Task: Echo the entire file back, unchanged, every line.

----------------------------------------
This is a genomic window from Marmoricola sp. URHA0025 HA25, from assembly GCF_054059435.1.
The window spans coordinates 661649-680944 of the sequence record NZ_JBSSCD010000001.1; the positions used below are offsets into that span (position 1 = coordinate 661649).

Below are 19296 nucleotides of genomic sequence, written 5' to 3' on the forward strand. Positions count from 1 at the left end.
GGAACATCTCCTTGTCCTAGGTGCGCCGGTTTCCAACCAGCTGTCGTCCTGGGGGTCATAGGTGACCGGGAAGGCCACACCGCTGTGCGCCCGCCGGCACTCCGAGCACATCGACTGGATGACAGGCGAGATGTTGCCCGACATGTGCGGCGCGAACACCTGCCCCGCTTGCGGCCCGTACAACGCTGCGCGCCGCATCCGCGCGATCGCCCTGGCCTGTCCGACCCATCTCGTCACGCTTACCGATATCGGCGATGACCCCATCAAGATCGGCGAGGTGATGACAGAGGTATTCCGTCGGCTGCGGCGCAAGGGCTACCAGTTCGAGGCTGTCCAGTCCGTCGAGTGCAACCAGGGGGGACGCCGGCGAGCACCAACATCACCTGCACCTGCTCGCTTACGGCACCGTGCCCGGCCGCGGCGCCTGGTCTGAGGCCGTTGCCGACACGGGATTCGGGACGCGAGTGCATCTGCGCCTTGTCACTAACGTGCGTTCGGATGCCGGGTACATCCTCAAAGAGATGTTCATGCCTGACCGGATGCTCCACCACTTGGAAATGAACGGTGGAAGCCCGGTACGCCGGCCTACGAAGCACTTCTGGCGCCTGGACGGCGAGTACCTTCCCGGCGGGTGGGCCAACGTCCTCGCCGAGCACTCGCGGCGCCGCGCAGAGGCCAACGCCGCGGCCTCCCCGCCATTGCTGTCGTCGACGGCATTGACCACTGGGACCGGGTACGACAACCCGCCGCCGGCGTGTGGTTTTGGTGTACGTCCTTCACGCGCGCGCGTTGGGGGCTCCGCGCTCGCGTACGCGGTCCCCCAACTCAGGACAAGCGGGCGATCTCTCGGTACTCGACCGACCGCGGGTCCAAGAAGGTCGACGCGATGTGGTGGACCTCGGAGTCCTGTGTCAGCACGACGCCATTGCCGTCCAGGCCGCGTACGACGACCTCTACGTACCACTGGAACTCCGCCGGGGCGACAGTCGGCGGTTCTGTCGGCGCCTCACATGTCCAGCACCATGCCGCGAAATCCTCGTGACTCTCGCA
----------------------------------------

This is a genomic window from Marmoricola sp. URHA0025 HA25, from assembly GCF_054059435.1.
The window spans coordinates 661649-680944 of the sequence record NZ_JBSSCD010000001.1; the positions used below are offsets into that span (position 1 = coordinate 661649).

Below are 19296 nucleotides of genomic sequence, written 5' to 3' on the forward strand. Positions count from 1 at the left end.
GGAACATCTCCTTGTCCTAGGTGCGCCGGTTTCCAACCAGCTGTCGTCCTGGGGGTCATAGGTGACCGGGAAGGCCACACCGCTGTGCGCCCGCCGGCACTCCGAGCACATCGACTGGATGACAGGCGAGATGTTGCCCGACATGTGCGGCGCGAACACCTGCCCCGCTTGCGGCCCGTACAACGCTGCGCGCCGCATCCGCGCGATCGCCCTGGCCTGTCCGACCCATCTCGTCACGCTTACCGATATCGGCGATGACCCCATCAAGATCGGCGAGGTGATGACAGAGGTATTCCGTCGGCTGCGGCGCAAGGGCTACCAGTTCGAGGCTGTCCAGTCCGTCGAGTGCAACCAGGGGGGACGCCGGCGAGCACCAACATCACCTGCACCTGCTCGCTTACGGCACCGTGCCCGGCCGCGGCGCCTGGTCTGAGGCCGTTGCCGACACGGGATTCGGGACGCGAGTGCATCTGCGCCTTGTCACTAACGTGCGTTCGGATGCCGGGTACATCCTCAAAGAGATGTTCATGCCTGACCGGATGCTCCACCACTTGGAAATGAACGGTGGAAGCCCGGTACGCCGGCCTACGAAGCACTTCTGGCGCCTGGACGGCGAGTACCTTCCCGGCGGGTGGGCCAACGTCCTCGCCGAGCACTCGCGGCGCCGCGCAGAGGCCAACGCCGCGGCCTCCCCGCCATTGCTGTCGTCGACGGCATTGACCACTGGGACCGGGTACGACAACCCGCCGCCGGCGTGTGGTTTTGGTGTACGTCCTTCACGCGCGCGCGTTGGGGGCTCCGCGCTCGCGTACGCGGTCCCCCAACTCAGGACAAGCGGGCGATCTCTCGGTACTCGACCGACCGCGGGTCCAAGAAGGTCGACGCGATGTGGTGGACCTCGGAGTCCTGTGTCAGCACGACGCCATTGCCGTCCAGGCCGCGTACGACGACCTCTACGTACCACTGGAACTCCGCCGGGGCGACAGTCGGCGGTTCTGTCGGCGCCTCACATGTCCAGCACCATGCCGCGAAATCCTCGTGACTCTCGCA